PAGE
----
Sounds of a changing sea: temperature drives acoustic output by dominant biological sound-producers in shallow water habitats

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2022-08-18
Authors
Lillis, Ashlee
Mooney, T. Aran
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10.3389/fmars.2022.960881
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Soundscape
Underwater noise
Acoustic ecology
Acoustic monitoring
Crustacean
Ecoacoustics
Abstract
The ocean’s soundscape is fundamental to marine ecosystems, not only as a source of sensory information critical to many ecological processes but also as an indicator of biodiversity and habitat health. Yet, little is known about how ecoacoustic activity in marine habitats is altered by environmental changes such as temperature. The sounds produced by dense colonies of snapping shrimp dominate temperate and tropical coastal soundscapes worldwide and are a major driver broadband sound pressure level (SPL) patterns. Field recordings of soundscape patterns from the range limit of a snapping shrimp distribution showed that rates of snap production and associated SPL were closely positively correlated to water temperature. Snap rates changed by 15-60% per °C change in regional temperature, accompanied by fluctuations in SPL between 1-2 dB per °C. To test if this relationship was due to a direct effect of temperature, we measured snap rates in controlled experiments using two snapping shrimp species dominant in the Western Atlantic Ocean and Gulf of Mexico (Alpheus heterochaelis and A. angulosus). Snap rates were measured for shrimp held at different temperatures (across 10-30 °C range, with upper limit 2°C above current summer mean temperatures) and under different social groupings. Temperature had a significant effect on shrimp snap rates for all social contexts tested (individuals, pairs, and groups). For individuals and shrimp groups, snap production more than doubled between mid-range (20°C) and high (30°C) temperature treatments. Given that snapping shrimp sounds dominate the soundscapes of diverse habitats, including coral reefs, rocky bottoms, seagrass, and oyster beds, the strong influence of temperature on their activity will potentially alter soundscape patterns broadly. Increases in ambient sound levels driven by elevated water temperatures has ecological implications for signal detection, communication, and navigation in key coastal ecosystems for a wide range of organisms, including humans.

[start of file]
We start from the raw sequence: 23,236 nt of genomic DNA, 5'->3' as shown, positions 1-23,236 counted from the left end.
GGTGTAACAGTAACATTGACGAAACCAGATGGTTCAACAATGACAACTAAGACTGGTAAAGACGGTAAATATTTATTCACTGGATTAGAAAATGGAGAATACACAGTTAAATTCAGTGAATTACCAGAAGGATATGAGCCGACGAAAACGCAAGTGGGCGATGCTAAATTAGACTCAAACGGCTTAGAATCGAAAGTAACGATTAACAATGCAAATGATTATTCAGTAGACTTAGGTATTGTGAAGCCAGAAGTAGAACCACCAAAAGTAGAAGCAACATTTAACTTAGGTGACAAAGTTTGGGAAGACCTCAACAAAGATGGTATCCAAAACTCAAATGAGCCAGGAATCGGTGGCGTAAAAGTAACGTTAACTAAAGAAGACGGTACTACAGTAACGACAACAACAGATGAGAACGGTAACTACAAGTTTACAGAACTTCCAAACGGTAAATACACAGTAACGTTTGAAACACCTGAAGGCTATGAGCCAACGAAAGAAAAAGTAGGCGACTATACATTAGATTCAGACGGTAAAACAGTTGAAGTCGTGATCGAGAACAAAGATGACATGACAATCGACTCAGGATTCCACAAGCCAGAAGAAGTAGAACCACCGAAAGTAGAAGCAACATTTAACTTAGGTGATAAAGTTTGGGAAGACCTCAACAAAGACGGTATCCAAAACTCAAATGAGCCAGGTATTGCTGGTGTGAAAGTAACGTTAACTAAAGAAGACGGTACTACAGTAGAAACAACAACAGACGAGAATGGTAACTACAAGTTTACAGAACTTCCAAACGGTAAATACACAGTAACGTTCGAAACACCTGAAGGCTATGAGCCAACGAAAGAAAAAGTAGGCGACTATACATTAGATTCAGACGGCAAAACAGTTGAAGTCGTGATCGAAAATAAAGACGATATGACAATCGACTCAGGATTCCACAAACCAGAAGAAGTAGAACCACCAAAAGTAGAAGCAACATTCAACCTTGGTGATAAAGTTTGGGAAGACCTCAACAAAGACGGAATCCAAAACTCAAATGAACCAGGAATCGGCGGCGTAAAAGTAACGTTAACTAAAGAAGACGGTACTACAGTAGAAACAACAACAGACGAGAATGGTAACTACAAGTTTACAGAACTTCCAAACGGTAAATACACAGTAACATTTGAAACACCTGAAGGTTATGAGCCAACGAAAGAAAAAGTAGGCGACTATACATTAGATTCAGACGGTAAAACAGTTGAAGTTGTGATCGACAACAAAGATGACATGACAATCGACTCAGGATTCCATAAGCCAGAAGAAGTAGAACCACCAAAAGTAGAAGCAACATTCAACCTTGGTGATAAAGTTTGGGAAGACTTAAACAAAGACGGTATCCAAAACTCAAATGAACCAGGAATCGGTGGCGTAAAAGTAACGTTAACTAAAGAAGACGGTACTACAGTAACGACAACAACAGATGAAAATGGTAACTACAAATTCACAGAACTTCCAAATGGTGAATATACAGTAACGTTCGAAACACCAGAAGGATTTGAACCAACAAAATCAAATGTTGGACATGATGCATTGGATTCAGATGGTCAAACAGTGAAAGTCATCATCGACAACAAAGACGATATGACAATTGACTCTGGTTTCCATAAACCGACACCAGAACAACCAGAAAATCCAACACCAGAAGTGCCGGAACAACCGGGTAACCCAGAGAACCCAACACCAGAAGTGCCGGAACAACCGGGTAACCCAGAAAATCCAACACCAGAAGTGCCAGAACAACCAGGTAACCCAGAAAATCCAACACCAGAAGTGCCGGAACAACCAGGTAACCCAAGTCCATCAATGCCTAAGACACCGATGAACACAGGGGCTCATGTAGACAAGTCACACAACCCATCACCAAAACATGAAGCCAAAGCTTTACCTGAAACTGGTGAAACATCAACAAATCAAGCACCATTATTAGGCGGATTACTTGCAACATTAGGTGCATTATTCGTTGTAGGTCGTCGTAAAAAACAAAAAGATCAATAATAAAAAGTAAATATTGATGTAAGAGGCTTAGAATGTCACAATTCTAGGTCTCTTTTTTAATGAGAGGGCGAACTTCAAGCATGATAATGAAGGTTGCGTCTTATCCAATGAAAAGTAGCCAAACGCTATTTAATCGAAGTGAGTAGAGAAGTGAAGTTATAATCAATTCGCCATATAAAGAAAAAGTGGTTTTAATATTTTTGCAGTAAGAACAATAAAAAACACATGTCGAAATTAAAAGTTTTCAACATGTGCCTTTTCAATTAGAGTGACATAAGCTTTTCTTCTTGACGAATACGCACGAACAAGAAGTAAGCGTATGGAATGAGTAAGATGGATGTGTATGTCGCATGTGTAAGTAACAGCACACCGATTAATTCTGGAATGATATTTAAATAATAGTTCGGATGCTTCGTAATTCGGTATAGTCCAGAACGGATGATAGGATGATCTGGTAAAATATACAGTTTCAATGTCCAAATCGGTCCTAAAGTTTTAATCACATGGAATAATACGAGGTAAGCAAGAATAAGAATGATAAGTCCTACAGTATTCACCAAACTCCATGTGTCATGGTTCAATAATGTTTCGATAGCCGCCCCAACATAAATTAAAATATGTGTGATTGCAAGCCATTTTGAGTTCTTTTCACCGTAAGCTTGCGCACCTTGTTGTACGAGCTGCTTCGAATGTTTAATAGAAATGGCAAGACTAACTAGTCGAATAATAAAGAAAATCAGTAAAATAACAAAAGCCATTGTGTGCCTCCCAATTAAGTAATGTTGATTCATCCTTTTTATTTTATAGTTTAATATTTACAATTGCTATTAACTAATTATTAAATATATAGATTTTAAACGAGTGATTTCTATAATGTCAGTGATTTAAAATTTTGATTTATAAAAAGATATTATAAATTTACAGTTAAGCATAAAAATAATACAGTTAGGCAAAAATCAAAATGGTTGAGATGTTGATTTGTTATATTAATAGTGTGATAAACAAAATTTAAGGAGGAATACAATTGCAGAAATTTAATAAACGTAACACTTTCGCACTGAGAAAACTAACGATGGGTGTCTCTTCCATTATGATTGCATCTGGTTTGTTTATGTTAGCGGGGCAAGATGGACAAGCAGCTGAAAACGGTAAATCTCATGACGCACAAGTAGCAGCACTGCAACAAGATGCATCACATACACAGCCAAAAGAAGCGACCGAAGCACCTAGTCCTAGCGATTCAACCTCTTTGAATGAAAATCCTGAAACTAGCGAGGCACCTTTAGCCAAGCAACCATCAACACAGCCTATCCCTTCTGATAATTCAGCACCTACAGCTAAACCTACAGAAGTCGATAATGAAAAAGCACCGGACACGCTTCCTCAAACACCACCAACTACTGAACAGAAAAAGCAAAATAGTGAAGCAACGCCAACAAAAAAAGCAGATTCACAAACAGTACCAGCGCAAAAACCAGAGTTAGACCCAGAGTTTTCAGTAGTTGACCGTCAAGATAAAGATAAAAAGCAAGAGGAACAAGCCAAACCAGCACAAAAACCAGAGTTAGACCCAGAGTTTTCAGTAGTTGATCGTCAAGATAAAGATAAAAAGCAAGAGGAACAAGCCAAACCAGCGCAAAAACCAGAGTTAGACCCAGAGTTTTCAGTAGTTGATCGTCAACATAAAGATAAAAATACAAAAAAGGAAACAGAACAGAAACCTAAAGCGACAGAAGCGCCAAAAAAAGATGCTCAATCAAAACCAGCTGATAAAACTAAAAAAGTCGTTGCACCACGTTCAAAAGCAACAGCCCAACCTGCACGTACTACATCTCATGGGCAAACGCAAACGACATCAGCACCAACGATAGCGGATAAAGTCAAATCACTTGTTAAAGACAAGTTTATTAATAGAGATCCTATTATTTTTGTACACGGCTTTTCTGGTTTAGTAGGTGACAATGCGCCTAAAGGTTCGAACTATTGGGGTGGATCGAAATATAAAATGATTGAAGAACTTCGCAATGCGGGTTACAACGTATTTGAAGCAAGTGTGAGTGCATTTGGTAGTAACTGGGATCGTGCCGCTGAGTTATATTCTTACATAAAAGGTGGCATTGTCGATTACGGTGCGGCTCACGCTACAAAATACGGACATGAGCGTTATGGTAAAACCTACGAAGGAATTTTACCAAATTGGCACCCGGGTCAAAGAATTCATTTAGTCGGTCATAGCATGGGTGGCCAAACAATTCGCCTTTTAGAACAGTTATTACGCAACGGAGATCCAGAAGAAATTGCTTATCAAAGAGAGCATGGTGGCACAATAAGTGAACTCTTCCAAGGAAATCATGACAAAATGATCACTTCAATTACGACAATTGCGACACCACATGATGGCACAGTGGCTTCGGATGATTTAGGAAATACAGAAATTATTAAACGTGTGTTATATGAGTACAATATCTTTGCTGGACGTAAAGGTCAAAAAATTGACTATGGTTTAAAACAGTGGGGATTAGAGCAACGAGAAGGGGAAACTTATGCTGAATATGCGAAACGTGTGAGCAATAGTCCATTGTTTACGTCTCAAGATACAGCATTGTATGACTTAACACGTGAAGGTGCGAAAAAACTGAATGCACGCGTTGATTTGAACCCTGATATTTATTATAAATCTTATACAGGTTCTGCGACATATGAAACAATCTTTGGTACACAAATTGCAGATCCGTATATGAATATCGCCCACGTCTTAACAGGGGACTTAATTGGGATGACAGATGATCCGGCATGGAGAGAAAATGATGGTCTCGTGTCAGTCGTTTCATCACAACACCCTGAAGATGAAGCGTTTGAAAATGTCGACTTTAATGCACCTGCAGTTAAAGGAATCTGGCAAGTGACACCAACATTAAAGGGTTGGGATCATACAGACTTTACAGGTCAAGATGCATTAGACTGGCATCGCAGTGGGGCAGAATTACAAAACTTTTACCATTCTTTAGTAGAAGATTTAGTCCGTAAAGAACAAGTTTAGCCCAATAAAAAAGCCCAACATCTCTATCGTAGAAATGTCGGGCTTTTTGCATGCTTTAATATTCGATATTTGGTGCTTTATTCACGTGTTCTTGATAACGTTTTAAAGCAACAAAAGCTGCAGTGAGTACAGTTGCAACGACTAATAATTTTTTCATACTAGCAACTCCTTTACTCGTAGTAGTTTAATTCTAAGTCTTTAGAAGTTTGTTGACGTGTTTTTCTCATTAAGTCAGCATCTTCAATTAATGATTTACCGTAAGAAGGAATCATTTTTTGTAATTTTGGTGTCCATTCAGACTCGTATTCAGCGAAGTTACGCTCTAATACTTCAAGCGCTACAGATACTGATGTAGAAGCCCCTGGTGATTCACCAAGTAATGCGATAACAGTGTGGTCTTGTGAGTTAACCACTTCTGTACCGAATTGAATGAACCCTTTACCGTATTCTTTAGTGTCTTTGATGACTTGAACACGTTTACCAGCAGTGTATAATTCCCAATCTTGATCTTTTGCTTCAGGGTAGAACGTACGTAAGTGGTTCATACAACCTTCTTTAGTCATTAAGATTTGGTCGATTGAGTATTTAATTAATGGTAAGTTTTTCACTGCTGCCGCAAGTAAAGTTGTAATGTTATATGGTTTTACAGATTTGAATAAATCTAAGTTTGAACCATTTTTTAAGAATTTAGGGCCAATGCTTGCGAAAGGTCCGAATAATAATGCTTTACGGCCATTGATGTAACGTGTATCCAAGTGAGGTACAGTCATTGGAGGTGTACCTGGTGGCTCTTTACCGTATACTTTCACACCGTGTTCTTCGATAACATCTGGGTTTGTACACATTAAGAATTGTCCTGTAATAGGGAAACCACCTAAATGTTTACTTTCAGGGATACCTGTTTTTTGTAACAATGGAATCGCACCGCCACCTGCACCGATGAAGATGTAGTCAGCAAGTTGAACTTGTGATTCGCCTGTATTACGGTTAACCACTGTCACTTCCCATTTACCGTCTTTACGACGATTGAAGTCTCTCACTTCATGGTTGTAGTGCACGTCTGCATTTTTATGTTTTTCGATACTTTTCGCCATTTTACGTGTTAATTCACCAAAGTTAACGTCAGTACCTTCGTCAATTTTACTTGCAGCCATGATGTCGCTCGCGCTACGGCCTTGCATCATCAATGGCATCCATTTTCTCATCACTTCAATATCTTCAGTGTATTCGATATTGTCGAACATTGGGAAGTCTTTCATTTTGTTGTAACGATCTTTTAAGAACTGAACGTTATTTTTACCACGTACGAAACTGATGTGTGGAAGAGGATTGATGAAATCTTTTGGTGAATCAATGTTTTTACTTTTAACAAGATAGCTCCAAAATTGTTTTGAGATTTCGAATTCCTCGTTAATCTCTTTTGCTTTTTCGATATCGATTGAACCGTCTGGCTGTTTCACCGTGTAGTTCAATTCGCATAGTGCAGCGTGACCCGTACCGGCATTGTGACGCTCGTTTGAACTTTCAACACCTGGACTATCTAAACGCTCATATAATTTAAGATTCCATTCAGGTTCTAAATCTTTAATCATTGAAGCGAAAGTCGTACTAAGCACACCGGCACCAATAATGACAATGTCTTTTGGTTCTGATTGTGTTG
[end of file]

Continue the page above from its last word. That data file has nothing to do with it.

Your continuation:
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© The Author(s), 2022. This article is distributed under the terms of the Creative Commons Attribution License. The definitive version was published in Lillis, A., & Mooney, T. Sounds of a changing sea: temperature drives acoustic output by dominant biological sound-producers in shallow water habitats. Frontiers in Marine Science, 9, (2022): 960881, https://doi.org/10.3389/fmars.2022.960881.
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Lillis, A., & Mooney, T. (2022). Sounds of a changing sea: temperature drives acoustic output by dominant biological sound-producers in shallow water habitats. Frontiers in Marine Science, 9, 960881.
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